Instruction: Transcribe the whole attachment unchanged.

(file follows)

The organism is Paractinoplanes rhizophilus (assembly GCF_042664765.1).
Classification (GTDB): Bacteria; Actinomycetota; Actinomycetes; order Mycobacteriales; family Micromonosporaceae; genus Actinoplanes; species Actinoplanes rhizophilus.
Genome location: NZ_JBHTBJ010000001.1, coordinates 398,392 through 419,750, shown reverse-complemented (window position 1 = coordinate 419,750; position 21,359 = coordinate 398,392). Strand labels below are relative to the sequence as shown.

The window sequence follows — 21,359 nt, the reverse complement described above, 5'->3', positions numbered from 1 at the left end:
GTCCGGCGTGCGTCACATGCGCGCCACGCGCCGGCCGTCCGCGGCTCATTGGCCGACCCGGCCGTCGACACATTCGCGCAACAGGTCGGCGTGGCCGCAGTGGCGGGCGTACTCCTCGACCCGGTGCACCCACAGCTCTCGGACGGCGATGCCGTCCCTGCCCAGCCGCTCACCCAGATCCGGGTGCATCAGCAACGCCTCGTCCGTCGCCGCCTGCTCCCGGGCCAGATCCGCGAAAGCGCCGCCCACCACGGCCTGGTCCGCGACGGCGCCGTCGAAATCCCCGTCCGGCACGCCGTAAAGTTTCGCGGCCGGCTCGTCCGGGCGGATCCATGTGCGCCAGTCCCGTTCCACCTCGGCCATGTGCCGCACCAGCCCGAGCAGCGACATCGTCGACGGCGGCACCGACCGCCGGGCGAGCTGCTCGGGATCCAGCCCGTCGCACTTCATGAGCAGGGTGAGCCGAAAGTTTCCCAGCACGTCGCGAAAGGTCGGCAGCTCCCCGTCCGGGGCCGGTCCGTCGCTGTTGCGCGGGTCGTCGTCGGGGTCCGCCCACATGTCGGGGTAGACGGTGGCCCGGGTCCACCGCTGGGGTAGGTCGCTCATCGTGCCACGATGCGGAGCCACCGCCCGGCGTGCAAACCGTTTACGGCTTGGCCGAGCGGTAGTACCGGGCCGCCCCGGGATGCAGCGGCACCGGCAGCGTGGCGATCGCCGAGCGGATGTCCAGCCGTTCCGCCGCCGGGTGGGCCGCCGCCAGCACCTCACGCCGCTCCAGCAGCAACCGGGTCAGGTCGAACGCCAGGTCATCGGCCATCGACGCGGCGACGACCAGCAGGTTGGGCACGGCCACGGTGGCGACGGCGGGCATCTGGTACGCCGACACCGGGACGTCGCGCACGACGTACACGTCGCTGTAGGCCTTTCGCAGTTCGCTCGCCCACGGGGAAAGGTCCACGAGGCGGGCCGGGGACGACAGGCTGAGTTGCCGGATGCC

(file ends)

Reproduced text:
The organism is Paractinoplanes rhizophilus (assembly GCF_042664765.1).
Classification (GTDB): Bacteria; Actinomycetota; Actinomycetes; order Mycobacteriales; family Micromonosporaceae; genus Actinoplanes; species Actinoplanes rhizophilus.
Genome location: NZ_JBHTBJ010000001.1, coordinates 398,392 through 419,750, shown reverse-complemented (window position 1 = coordinate 419,750; position 21,359 = coordinate 398,392). Strand labels below are relative to the sequence as shown.

The window sequence follows — 21,359 nt, the reverse complement described above, 5'->3', positions numbered from 1 at the left end:
GTCCGGCGTGCGTCACATGCGCGCCACGCGCCGGCCGTCCGCGGCTCATTGGCCGACCCGGCCGTCGACACATTCGCGCAACAGGTCGGCGTGGCCGCAGTGGCGGGCGTACTCCTCGACCCGGTGCACCCACAGCTCTCGGACGGCGATGCCGTCCCTGCCCAGCCGCTCACCCAGATCCGGGTGCATCAGCAACGCCTCGTCCGTCGCCGCCTGCTCCCGGGCCAGATCCGCGAAAGCGCCGCCCACCACGGCCTGGTCCGCGACGGCGCCGTCGAAATCCCCGTCCGGCACGCCGTAAAGTTTCGCGGCCGGCTCGTCCGGGCGGATCCATGTGCGCCAGTCCCGTTCCACCTCGGCCATGTGCCGCACCAGCCCGAGCAGCGACATCGTCGACGGCGGCACCGACCGCCGGGCGAGCTGCTCGGGATCCAGCCCGTCGCACTTCATGAGCAGGGTGAGCCGAAAGTTTCCCAGCACGTCGCGAAAGGTCGGCAGCTCCCCGTCCGGGGCCGGTCCGTCGCTGTTGCGCGGGTCGTCGTCGGGGTCCGCCCACATGTCGGGGTAGACGGTGGCCCGGGTCCACCGCTGGGGTAGGTCGCTCATCGTGCCACGATGCGGAGCCACCGCCCGGCGTGCAAACCGTTTACGGCTTGGCCGAGCGGTAGTACCGGGCCGCCCCGGGATGCAGCGGCACCGGCAGCGTGGCGATCGCCGAGCGGATGTCCAGCCGTTCCGCCGCCGGGTGGGCCGCCGCCAGCACCTCACGCCGCTCCAGCAGCAACCGGGTCAGGTCGAACGCCAGGTCATCGGCCATCGACGCGGCGACGACCAGCAGGTTGGGCACGGCCACGGTGGCGACGGCGGGCATCTGGTACGCCGACACCGGGACGTCGCGCACGACGTACACGTCGCTGTAGGCCTTTCGCAGTTCGCTCGCCCACGGGGAAAGGTCCACGAGGCGGGCCGGGGACGACAGGCTGAGTTGCCGGATGCC